How to extract honey from the comb: a small-scale beekeeper shares the full process of taking honey from the hives and extracting it into jars.
After toiling long and hard over the summer, honeybees will have stored up a supply of honey that will last them through the winter. In fact, they will often overproduce when it’s been a good summer for them. So much so that their surplus is often thirty or forty pounds of honey per hive. That’s more than enough for me and I’m always conscious to leave plenty for the bees. Beekeepers in warmer climates, with larger and more productive bees, can expect double that harvest. To put it into perspective, a standard jar of honey often contains one pound (454g) of honey.
Small Scale Beekeeper
As a beekeeper, I’m in a relationship of give and take with the bees. I provide them with a suitable home and make sure that they’re healthy. At the end of the summer, I take a bit of honey for their rent and they carry on without any ill effects. It’s a win-win situation.
I now have three hives but since the third is just starting out I’ve decided to not take any honey from it this year. It’s a small colony that started as a wild swarm. I’ve only just moved it from the small hive it was living in before, called a nucleus, to a full-sized hive. The other two colonies are mature and productive and I harvest honey from them every year.
How Honey is Extracted from the Comb
To extract honey, you need to first clear the honeybees off of the frames. That way you don’t upset or hurt them, and it’s not stressful for you to take the honey off. How you do this is by placing a clearing board under the ‘super’, or box of frames, that you want to clear of honeybees. A clearing board has little doors that they can exit through but not come back through. After a day or two, the beekeeper arrives back to find the super(s) cleared of nearly all the honeybees and ready to be taken off to be harvested. The few that remain aren’t harmed and are easy to gently brush off.
Uncapping Honeycomb in the Honey Shed
The honey shed I use is a closed room with ventilation that insects can’t come through. When you’re extracting, the aroma of honey can attract local honeybees en masse, and that can be an issue. In the shed is an electric extractor, pans, metal trays, uncapping tools, a sink, and other honey processing tools. You can see a full tour of the honey shed over here.
The first step in extracting honey is to uncap the honeycomb. Bees fill the little hexagonal cells with honey and then seal them with beeswax until they need to dip into their stores. Traditionally beekeepers use an uncapping knife but it’s far easier to use an uncapping comb which gently pulls off the caps. It also minimizes damage to the comb structure so that the honeybees can take make minor repairs and immediately begin using it again.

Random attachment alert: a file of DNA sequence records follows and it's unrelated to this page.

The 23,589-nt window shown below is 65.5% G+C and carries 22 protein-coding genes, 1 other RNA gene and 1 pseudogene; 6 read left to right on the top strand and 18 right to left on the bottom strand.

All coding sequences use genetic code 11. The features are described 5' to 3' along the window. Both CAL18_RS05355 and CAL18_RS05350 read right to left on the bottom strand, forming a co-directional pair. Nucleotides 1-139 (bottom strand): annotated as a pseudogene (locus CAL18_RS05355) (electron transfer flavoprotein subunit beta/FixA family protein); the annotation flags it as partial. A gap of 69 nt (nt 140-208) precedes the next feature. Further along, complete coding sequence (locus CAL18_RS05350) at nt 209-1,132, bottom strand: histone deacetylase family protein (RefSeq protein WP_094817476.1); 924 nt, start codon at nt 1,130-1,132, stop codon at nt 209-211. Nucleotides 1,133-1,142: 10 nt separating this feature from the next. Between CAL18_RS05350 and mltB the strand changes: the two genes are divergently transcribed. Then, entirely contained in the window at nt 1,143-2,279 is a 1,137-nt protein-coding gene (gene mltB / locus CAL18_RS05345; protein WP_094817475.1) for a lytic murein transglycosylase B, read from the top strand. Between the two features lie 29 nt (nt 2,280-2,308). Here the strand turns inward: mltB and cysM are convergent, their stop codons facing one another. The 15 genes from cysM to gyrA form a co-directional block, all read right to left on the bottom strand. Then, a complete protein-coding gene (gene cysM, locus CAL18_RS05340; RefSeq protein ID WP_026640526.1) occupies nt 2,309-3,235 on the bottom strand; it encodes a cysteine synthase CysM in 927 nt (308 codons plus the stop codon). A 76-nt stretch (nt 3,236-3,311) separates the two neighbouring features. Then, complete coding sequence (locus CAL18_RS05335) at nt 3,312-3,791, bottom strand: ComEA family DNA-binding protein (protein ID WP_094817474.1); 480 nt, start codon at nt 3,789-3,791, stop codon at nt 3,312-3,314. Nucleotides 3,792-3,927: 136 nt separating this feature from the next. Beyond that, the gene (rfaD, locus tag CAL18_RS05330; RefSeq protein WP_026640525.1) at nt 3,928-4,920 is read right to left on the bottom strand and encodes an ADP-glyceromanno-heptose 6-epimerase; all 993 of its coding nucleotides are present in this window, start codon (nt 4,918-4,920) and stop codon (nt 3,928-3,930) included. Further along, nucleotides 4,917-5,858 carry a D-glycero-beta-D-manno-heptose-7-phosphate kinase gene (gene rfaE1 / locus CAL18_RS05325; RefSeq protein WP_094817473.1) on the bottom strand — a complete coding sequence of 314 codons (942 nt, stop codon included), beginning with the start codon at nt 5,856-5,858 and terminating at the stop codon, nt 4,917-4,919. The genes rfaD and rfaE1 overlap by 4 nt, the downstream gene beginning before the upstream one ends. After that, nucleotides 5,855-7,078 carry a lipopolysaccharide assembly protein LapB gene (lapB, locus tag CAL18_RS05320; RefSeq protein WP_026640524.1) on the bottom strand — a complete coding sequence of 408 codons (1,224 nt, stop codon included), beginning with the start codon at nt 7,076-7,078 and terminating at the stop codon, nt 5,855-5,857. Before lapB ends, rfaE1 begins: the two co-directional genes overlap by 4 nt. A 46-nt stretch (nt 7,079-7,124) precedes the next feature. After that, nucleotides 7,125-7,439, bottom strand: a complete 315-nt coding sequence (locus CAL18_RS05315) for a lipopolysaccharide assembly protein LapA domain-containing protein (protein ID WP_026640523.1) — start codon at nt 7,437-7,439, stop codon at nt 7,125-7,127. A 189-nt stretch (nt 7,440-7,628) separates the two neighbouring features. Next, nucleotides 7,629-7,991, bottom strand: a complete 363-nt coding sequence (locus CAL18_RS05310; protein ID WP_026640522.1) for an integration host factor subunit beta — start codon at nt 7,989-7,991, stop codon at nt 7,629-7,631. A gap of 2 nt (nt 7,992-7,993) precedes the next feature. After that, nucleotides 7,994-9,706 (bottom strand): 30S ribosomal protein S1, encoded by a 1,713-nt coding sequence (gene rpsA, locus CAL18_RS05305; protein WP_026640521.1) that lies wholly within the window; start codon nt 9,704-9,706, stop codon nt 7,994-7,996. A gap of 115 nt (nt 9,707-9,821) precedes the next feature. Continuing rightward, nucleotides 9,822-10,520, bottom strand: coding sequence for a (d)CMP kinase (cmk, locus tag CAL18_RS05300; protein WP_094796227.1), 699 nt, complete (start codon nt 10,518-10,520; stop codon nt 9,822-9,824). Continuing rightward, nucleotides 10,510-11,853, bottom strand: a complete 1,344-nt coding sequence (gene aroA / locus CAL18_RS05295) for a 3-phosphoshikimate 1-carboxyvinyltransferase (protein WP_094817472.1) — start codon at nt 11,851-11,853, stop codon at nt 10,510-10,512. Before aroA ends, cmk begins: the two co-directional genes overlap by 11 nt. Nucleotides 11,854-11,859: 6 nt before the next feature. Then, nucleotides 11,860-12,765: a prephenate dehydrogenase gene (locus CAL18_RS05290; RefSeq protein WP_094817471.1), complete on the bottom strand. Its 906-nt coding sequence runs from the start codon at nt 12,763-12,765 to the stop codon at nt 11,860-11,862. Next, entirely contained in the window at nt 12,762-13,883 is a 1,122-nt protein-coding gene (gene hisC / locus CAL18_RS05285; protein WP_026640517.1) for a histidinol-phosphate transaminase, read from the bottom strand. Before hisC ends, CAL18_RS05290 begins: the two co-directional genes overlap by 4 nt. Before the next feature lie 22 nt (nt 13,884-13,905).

Manual vs Electric Honey Spinning
The next step is to spin the honey out of the comb. Most small-scale beekeepers do this with a manual hand-powered extractor. The usual set-up is in the kitchen or garage with layers of newspaper or cardboard on the floor to catch the mess. It’s hard work but a manual extractor is much less expensive than a fancy electric set-up.
A beekeeping friend of mine says it takes him about two hours of hand-spinning to extract his year’s honey harvest. In contrast, it takes the flip of a switch and fifteen minutes to extract the same number of frames using an electric extractor. Now you can understand the appeal of borrowing my friend’s honey shed.
Settling & Botting
When the honey flows out of the extractor, it will be filled with bits of beeswax and other debris. Once it’s spun out, the honey needs to be drained through a mesh to separate the larger bits out. I save the beeswax from this step to use in handmade beauty products such as Manx Beeswax skincare.
Next, the honey needs to sit for a few days so that any remaining wax particles have the chance to float to the top. I use a relatively basic method for this step in that I simply skim this layer off and then fill sterilized bottles with the rich honey underneath. I don’t heat or process my honey in any other way so it’s pure, rich, and a hundred percent raw. Settling tanks with a tap at the bottom are more common, and an easier method.
Once you’ve finished the sticky business of extracting honey you’ll be left with the sticky business of cleaning up. If you’ve laid some sort of paper on the floor, it will be easier to clean up. Any utensils or containers that have honey on them can be scraped off into one container. You can even use warm water to gently rinse them off and into the same container. Collecting all of your honey residues is a great excuse to make a batch of honey wine, called mead. Collect all your beeswax pieces in another container to render down for candles, furniture polish, or skincare.
What to do with the honey-soaked frames? The best way I’ve found to clean the frames is to put them back into the hives. My comb is mostly intact and cleared of honey at this point. I put them back on in the evening or night so that it doesn’t instigate robbing — other honeybees will be drawn to the scent. I either leave the frames on for the colony to use again, or take them off after a few days. They’ll be clean and tidy by then and ready for storage.
Interested in seeing a second to extract honey? If you have only a little comb to extract, try the Crushing & Straining method.